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An Initial Public Offering (IPO) is the first listing of a security on a public exchange. Companies making an IPO need to comply with the registration requirements of the 1933 Act (pdf) as well as the public reporting requirements of the 1934 Act (pdf).

To complete an IPO a company must engage banks as underwriters who can value the company and price securities and ultimately distribute them, and the company must market the securities to potential investors. To get approval from the SEC to move forward with an IPO, a company must file an S-1 Registration, which includes a prospectus on the company and other detailed disclosures.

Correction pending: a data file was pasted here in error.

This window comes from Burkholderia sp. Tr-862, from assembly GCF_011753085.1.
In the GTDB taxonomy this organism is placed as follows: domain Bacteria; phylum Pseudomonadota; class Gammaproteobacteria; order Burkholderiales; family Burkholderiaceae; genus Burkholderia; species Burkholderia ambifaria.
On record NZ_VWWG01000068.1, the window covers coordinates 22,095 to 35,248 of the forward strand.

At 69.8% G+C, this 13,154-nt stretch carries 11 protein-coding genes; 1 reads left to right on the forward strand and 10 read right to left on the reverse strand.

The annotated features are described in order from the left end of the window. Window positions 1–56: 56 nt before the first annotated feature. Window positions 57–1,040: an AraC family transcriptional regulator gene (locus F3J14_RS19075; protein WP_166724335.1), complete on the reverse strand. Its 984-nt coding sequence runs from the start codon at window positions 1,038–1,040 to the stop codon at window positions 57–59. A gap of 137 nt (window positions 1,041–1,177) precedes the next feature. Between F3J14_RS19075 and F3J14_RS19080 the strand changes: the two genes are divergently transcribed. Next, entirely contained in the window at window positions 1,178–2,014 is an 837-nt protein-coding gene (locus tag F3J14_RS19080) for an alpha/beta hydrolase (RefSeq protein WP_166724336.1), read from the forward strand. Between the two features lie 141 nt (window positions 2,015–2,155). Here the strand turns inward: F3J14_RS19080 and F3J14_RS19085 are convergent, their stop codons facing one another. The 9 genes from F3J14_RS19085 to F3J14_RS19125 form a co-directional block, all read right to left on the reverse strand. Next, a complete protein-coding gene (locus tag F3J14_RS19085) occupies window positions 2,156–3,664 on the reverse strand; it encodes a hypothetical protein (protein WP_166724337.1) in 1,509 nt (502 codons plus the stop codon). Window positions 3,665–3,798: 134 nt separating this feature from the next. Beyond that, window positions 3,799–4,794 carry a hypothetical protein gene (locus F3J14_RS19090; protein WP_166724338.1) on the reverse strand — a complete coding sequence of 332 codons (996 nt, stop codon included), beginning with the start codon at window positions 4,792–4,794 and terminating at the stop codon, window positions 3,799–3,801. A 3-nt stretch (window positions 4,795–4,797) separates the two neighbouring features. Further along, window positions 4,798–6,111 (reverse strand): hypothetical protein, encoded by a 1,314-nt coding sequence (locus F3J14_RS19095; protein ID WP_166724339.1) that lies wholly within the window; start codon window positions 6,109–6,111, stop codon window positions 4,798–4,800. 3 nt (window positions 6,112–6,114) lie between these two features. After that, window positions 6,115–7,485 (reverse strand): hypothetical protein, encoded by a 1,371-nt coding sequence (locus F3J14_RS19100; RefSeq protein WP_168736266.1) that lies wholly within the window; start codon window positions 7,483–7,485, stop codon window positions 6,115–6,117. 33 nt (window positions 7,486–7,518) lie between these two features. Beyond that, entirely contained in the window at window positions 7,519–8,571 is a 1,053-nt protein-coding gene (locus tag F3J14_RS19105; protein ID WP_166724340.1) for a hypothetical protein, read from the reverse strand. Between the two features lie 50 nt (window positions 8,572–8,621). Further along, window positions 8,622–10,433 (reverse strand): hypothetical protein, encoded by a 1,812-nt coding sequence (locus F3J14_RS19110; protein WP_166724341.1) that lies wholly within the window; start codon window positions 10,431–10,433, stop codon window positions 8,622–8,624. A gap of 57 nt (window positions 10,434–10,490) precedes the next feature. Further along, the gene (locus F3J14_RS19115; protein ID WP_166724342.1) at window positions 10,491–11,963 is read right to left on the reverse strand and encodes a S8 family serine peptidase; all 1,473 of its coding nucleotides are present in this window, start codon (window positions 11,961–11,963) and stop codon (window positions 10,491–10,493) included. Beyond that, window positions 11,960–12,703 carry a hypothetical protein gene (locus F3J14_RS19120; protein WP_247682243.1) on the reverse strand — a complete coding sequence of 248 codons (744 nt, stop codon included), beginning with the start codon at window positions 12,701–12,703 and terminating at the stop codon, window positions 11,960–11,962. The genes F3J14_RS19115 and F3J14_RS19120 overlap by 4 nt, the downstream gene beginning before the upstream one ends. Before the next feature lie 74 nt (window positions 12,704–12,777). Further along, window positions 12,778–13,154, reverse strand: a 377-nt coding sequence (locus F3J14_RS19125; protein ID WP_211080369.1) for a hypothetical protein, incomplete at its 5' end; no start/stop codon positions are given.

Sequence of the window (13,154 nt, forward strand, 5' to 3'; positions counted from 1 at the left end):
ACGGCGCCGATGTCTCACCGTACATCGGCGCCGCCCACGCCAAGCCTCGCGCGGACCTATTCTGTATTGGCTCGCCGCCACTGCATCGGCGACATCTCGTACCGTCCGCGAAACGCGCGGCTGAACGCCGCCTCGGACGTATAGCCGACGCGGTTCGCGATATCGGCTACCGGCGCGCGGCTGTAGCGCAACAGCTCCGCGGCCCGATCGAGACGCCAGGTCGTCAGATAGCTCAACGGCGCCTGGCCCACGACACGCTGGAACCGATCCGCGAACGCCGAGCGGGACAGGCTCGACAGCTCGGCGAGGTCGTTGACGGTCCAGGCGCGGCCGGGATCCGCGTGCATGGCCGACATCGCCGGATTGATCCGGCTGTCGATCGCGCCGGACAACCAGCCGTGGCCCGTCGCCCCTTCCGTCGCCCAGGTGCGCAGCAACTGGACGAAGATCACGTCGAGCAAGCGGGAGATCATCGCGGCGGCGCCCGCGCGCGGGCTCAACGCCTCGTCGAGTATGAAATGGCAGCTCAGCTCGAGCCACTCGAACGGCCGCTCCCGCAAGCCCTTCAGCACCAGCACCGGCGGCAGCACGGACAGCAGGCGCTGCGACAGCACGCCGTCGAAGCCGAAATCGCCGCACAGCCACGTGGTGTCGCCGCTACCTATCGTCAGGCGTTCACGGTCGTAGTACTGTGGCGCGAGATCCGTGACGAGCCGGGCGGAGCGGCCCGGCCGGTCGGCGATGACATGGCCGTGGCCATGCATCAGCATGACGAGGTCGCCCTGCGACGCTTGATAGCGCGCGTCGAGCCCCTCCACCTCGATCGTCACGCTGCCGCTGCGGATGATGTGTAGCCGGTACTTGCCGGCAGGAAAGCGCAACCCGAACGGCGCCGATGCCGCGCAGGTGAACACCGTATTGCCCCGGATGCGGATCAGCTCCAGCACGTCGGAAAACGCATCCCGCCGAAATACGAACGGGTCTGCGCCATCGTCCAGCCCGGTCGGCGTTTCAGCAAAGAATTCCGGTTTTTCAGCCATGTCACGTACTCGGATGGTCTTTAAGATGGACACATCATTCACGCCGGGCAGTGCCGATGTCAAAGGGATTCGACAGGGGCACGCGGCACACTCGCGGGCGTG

Once the S-1 is filed, the SEC makes comments that require revisions to the form, and the back and forth typically takes ten to twelve weeks before the securities can be publicly listed.

Initial Public Offering
Last reviewed: May 10, 2021